HOUSTON (CBSNewYork) - A new study finds Millennial-age immigrants who came to the United States illegally as small children are now at the highest risk for suffering from psychological distress as young adults.
Researchers at Rice University looked at nearly 260 people of Mexican heritage between the ages of 18 to 25 who fall under the qualifications of the Development Relief and Education for Alien Minors Act, more commonly known as DREAMers.
"DREAMers are often marginalized and discriminated against, and as a result they may become isolated," said Luz Garcini, a postdoctoral research fellow in the Department of Psychology at Rice. "They live in constant fear of deportation and experience a sense of voicelessness, invisibility and limited opportunities, due to their conflicting undocumented status."
It is estimated more than 750,000 people fall under the protections of the DREAM Act.
More than 90 percent of all respondents in the study cited the loss of their home, social status and family as major factors in their distress.
In April, an advocacy group said a 23-year-old man who fit the DREAM Act protections was deported to Mexico. The National Immigration Law Center sued the federal government Tuesday in San Diego to obtain records on Juan Manuel Montes, who was detained by the Border Patrol in February in a California border town.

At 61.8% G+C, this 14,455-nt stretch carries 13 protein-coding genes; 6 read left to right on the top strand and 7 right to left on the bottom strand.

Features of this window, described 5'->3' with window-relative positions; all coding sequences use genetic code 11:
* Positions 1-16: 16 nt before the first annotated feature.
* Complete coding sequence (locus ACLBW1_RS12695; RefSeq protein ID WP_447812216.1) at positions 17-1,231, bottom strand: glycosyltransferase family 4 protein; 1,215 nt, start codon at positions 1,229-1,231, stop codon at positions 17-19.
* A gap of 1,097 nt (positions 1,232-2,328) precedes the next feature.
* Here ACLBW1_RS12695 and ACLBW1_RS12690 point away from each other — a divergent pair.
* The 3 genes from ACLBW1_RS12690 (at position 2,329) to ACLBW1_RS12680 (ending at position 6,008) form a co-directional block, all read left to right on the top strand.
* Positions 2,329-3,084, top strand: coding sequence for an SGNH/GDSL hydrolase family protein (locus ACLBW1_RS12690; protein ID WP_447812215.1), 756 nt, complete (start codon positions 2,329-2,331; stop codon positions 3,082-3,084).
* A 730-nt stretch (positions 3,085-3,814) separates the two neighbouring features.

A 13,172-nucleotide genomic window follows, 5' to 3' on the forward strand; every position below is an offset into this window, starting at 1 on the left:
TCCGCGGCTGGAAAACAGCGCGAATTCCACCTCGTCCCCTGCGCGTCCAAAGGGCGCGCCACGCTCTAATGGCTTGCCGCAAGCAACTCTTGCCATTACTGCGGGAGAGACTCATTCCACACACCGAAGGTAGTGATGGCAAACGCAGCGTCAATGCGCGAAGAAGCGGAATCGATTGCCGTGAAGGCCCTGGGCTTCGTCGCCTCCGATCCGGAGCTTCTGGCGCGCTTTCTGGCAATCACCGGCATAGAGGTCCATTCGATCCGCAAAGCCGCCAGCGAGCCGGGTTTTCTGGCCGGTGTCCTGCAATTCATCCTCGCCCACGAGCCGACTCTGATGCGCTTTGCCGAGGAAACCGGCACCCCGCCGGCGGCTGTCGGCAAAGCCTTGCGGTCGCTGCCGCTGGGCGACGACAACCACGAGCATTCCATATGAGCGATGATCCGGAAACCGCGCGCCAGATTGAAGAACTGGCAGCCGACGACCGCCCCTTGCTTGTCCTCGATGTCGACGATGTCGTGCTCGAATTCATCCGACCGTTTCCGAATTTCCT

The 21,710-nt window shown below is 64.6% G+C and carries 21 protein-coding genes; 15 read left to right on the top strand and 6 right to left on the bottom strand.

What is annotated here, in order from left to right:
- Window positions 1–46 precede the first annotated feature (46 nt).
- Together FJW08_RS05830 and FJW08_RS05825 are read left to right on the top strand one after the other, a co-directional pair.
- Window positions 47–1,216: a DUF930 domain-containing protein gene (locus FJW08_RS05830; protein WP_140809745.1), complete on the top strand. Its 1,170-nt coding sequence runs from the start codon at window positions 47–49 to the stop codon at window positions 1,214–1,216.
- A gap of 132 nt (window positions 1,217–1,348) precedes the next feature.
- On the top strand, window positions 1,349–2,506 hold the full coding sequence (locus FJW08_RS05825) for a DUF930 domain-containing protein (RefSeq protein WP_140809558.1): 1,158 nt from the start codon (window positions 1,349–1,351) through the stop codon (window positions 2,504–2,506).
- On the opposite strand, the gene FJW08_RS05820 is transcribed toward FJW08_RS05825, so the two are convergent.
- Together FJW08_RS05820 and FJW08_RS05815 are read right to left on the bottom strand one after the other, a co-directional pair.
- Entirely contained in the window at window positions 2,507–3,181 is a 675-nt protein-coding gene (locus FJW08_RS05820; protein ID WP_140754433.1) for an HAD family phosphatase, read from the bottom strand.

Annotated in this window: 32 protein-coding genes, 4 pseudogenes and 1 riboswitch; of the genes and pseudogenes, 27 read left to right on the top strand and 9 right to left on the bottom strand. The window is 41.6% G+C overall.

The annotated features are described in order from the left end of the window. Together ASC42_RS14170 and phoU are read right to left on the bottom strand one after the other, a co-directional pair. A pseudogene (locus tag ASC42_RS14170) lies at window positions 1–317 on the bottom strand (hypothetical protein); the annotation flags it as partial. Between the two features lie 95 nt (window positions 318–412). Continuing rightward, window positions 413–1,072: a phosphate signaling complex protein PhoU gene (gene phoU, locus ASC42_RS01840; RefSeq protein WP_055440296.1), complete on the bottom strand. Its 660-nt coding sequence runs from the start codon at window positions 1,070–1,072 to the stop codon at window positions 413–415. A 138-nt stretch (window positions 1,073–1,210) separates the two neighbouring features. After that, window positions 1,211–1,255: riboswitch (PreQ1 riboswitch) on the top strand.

On the campaign trail, President Donald Trump indicated he would deport anyone in the country illegally, but softened his stance just before being sworn into office.
"They shouldn't be very worried. They are here illegally. They shouldn't be very worried. I do have a big heart," Trump said at the time.
"Debates on programs and policies pertaining to DREAMers are complex and multifaceted, and differences of opinion and divisions on policy options are long-standing," Garcini said in her summary of the study.
The study was funded by the Ford Foundation Fellowship Program.
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